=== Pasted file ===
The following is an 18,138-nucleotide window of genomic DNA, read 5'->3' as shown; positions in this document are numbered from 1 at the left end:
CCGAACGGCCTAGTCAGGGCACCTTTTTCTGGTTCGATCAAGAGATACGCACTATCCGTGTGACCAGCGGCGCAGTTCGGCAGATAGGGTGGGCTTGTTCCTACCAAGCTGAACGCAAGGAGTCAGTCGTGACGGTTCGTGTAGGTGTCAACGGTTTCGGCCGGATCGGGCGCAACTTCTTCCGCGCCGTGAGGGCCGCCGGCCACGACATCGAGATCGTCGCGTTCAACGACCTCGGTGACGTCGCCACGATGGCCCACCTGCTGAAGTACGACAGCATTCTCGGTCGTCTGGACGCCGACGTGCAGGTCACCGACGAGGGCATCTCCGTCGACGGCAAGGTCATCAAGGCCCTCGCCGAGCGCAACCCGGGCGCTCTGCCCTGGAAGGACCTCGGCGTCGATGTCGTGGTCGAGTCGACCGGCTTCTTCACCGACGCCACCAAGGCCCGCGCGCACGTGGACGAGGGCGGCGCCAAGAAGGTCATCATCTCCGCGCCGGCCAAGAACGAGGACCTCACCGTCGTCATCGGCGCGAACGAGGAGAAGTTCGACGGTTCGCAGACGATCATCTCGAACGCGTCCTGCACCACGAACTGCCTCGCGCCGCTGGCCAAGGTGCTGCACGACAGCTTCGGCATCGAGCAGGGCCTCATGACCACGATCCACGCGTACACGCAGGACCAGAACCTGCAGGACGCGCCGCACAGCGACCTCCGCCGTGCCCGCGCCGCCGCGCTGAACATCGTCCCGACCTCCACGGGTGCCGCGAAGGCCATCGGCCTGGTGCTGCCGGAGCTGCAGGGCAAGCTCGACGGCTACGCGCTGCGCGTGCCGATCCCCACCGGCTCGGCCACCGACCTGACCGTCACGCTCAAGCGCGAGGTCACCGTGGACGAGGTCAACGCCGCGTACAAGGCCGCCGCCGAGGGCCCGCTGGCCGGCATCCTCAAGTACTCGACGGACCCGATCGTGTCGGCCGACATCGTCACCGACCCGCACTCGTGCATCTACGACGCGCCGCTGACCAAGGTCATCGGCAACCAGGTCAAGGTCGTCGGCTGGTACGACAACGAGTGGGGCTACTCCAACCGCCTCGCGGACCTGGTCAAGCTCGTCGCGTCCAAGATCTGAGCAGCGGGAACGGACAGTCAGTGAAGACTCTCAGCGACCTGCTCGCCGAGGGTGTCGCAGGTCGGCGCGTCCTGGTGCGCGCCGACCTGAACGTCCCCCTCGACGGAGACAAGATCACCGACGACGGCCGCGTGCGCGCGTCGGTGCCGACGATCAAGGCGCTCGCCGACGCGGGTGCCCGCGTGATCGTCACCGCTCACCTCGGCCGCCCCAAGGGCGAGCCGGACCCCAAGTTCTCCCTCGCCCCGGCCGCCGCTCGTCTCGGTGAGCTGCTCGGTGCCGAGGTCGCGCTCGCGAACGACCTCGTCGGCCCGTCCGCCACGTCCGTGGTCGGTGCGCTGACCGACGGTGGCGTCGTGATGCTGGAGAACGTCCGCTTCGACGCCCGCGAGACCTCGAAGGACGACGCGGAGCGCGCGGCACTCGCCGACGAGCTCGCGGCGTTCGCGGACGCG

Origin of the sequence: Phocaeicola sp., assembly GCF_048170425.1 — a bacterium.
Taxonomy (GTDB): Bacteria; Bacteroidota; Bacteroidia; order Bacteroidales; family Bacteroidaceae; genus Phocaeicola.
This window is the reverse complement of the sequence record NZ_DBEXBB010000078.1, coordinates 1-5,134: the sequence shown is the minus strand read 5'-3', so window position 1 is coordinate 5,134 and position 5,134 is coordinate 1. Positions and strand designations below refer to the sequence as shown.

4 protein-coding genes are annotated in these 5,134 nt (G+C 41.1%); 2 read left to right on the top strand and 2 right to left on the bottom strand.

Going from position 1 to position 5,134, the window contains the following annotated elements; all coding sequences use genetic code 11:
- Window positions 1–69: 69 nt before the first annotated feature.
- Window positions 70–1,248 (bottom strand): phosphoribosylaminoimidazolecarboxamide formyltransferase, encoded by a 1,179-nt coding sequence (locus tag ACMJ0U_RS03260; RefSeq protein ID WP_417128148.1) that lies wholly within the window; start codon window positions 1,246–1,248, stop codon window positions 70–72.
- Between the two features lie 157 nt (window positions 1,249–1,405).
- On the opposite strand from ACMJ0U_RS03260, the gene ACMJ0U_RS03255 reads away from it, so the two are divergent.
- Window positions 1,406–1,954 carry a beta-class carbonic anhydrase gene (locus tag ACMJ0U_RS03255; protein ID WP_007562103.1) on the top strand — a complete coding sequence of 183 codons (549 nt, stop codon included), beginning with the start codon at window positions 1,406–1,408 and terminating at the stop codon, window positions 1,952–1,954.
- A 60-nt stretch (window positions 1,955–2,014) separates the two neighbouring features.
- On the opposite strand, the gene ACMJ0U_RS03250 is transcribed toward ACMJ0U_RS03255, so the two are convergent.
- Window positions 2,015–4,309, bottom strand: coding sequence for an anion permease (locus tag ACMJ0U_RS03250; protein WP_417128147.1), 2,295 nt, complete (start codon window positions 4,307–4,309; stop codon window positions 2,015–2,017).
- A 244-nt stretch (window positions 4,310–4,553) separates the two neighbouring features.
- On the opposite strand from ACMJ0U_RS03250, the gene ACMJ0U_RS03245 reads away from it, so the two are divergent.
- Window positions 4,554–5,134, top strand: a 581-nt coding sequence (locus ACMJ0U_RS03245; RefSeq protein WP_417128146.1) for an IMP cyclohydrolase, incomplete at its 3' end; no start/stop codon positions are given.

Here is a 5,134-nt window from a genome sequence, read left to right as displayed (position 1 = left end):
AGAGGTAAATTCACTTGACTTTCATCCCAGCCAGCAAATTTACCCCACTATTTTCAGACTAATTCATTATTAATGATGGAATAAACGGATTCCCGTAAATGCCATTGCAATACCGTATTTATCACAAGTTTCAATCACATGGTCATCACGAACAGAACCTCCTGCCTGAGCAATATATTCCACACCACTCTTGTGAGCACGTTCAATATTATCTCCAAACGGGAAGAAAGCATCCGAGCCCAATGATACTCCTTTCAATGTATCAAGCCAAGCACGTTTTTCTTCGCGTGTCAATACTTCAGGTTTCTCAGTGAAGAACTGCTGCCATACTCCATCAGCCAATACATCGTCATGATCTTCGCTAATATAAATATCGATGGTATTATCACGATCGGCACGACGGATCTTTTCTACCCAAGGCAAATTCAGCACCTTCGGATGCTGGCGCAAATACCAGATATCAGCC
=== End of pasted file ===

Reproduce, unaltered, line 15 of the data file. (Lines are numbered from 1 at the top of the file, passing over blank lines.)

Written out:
- Window positions 2,015–4,309, bottom strand: coding sequence for an anion permease (locus tag ACMJ0U_RS03250; protein WP_417128147.1), 2,295 nt, complete (start codon window positions 4,307–4,309; stop codon window positions 2,015–2,017).